Best Military Discrimination Lawyer Answers: Am I entitled to promotions in my civil job while serving in the military? Should I get raises at my civil job even when I am called up for active duty? How does USERRA employment laws work? What is the best way to find a top Ohio USERRA attorney?
Today, on Memorial Day, we should recognize everything that our military service members do to protect our country and keep us safe.
The Uniformed Services Employment and Reemployment Rights Act (“USERRA”) is the federal employment law that gives military service members’ certain employment rights when returning from protecting and serving our country. USERRA provides these rights to service members in the Army, Navy, Air Force, Marines, Coast Guard, and Public Health Service Commissioned Corps, as well as members of the National Guard Reserves.
Most people understand that USERRA makes it unlawful to discriminate against service members and unlawful to retaliate against employees who report or complain about military status discrimination. This means that any service members has given their civil employer advance notice of military service that does not last more than five years must be reemployed upon timely reporting back to the civil employment job after receiving an honorable discharge or other non- punitive discharge from the service.
Unfortunately, many employers overlook the USERRA’s “escalator” principle, which requires that a returning service member be reemployed in the job or position that such service member would have attained but for his or her military service. This applies to seniority, status, pay rate, and any other rights and benefits determined by seniority. Thus, civil employers must provide honor promotions, raises and other benefits military service members would have otherwise received had they not been called into service.
Let’s look at a recent example of military discrimination. James D. Tuten worked 18 years as pilot for United Airlines. During those 18 years, Tuten was called up for three tours with the Air Force in 2006, 2009 and 2010. When Tuten was on leave from United for military service, United made contributions to Tuten’s retirement account based on a calculation using the minimum monthly flight hours required pursuant the contract between United and its pilots. When the pilots questioned why their pension payments were greatly reduced during deployments, United declined to provide its basis for calculations. So, Tuten filed suit arguing that military service members were entitled to contributions totaling the average of their previous 12 payments prior to deploying. To its credit, United did not retaliate against Tuten, who is still employed at United.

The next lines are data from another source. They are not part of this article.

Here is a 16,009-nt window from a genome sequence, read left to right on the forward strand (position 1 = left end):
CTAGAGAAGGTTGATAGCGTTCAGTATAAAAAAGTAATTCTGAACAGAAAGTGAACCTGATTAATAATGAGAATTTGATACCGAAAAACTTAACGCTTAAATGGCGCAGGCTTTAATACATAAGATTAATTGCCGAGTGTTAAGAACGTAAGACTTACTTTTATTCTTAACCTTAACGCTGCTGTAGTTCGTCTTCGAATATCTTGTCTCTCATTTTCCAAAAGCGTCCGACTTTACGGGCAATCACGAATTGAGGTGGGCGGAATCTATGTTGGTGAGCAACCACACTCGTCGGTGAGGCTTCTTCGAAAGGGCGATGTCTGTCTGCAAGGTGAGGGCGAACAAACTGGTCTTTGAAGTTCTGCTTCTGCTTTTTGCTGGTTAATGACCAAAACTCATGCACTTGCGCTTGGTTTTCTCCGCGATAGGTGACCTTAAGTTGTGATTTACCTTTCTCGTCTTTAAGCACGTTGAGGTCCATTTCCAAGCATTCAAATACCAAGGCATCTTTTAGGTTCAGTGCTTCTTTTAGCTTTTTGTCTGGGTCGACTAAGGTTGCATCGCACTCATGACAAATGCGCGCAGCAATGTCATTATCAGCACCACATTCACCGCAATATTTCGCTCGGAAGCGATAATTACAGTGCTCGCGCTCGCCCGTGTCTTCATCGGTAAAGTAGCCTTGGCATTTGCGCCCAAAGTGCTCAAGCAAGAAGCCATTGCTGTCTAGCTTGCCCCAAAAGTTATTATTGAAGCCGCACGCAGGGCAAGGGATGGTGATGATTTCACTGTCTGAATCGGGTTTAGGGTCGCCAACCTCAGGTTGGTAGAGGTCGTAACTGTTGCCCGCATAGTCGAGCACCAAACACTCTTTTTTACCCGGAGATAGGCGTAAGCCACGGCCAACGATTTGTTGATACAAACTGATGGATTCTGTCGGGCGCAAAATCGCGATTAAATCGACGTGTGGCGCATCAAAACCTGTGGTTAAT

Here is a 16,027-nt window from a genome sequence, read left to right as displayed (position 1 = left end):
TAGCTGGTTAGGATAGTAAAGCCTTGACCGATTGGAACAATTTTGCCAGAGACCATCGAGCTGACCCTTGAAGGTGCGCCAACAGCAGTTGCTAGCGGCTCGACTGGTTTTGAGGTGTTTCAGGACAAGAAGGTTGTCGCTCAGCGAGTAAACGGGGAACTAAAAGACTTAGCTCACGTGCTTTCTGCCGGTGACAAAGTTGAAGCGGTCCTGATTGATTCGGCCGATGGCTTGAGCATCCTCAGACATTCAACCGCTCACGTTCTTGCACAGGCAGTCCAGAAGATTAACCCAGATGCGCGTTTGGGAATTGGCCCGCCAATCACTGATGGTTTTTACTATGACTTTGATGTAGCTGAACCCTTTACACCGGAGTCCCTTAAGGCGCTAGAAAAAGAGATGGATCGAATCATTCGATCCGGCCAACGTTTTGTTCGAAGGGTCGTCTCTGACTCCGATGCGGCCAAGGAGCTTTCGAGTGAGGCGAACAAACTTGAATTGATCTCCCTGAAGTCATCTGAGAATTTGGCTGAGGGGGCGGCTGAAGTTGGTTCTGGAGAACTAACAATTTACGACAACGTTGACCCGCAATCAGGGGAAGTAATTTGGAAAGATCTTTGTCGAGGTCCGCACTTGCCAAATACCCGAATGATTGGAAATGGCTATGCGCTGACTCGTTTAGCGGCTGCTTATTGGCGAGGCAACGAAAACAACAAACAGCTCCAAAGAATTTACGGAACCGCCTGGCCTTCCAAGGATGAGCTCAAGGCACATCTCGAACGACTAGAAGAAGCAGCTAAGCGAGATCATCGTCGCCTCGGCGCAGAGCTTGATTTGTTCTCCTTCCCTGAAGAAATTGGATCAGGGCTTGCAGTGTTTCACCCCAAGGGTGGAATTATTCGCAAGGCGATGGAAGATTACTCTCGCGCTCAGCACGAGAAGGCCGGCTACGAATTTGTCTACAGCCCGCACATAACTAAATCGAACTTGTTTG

After U.S. District Judge William J. Martinez in Colorado certified a class of 1,160 United pilots that served in the military between 2000 and 2010, United agreed to settle the claims for $6.15 million.
If you have been fired, discriminated against, demoted based on your military service, be it for the Army, Navy, Air Force, Marines or National Guard; or even think that you might need an employment lawyer, then it would be best to call the right attorney to schedule a free and confidential consultation at 866-797-6040. If you have been wrongfully terminated or fired for any reason within one year of returning from serving in the United States Armed Forces, you may have a claim. Do not wait. Call the right attorney now. You have protected us. Let us protect you. The Spitz Law Firm and its attorneys are experienced and dedicated to protecting employees’ rights and solving employment disputes.
The materials available at the top of this page and at this employment law website are for informational purposes only and not for the purpose of providing legal advice. If you are still asking, “How do I get reinstated after serving in the U.S. military (Army, Navy, Air Force, Marines or National Guard)?”, “What should I do if I was fired while serving in the military?” “My boss discriminated against me because …” or “I was fired within a year of returning from he U.S. military (Army, Navy, Air Force, Marines or National Guard)? What should I do?” — It would be best for to contact an Ohio attorney to obtain advice with respect to any particular employment law issue or problem. Use and access to this employment law website or any of the links contained within the site do not create an attorney-client relationship. The legal opinions expressed at or through this site are the opinions of the individual lawyer and may not reflect the opinions of The Spitz Law Firm, Brian Spitz, or any individual attorney.